Sunday, February 13, 2011

Literary Suspense

Is there such a thing? I just read two suspense novels by accomplished authors, and was less impressed by the storyline than by the prose. By nature, I am a mystery/thriller fan, and am wondering about this subset of the genre.

Both authors are positioned on the mystery/thriller bookstore shelves. In the first, I found what is perhaps the most eloquent one line description of a character's action I've ever read. In the second, the emotions swirl in a prosaic kaleidoscope as the story progresses to its ultimate conclusion.

At some level, all stories have drama. But in most mystery/thriller stories, plot by far is the focus. In the "literary suspense" stories, the prose slows the pacing and allows the reader to live inside the character's heads.

Your thoughts on this are greatly appreciated. Start the discussion by leaving a comment.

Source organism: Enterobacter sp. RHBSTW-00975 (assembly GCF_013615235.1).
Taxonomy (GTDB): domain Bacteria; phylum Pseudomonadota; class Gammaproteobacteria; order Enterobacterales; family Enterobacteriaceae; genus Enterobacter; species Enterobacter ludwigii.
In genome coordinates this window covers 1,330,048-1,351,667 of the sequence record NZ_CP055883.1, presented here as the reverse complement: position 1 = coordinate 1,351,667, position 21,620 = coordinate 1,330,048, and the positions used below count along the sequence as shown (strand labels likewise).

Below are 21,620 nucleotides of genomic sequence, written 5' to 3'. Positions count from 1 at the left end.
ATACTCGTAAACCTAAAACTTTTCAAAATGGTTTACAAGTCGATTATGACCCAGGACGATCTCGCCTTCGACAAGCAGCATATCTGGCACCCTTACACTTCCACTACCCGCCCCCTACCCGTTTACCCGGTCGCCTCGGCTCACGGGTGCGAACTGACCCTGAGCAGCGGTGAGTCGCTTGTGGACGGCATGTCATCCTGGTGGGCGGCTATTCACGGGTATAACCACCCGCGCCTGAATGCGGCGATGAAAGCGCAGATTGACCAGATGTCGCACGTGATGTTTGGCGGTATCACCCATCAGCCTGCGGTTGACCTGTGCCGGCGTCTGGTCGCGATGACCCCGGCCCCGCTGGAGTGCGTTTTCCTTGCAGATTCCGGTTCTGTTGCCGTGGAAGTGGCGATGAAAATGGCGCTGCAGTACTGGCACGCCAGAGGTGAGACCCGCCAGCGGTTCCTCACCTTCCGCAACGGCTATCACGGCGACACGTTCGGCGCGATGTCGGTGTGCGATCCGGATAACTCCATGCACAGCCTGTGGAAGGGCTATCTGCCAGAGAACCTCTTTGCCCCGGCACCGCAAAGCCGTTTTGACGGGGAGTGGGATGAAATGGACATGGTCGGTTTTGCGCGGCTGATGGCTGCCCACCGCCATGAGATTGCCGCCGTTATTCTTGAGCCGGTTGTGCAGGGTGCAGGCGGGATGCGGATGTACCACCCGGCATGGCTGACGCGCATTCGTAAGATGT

1. Well, seeing as my novel on submission is considered literary suspense, perhaps I can share my perspective. The industry seems to consider literary suspense a "sweet spot". The audience for suspense is large--literary suspense aims to achieve its intense pacing while having characters with depth and nuance, and prose that is...considered. There may be a certain element of metaphor or description--but if these things slow the pace down, then I don't think you're in the realm of literary suspense anymore. Or at least not literary suspense that will likely get published.

    Some hugely successful authors fall on the slower side of the spectrum where the language plays a heavier role (Tana French might be one example) whereas some tend to emphasize character (Nancy Pickard is a good example).

    Of course, to a certain extent, the categorization may be false. Hemingway, who we'd probably consider literary insofar as his work makes its way into college curricula, said that style should be a clear window into which you see the story.

    In general, I would say that good writing never draws focus away from a good story well told.

  2. Jenny, thank you for sharing your insight and experience. Your comment hits to the core of the topic. Great comment!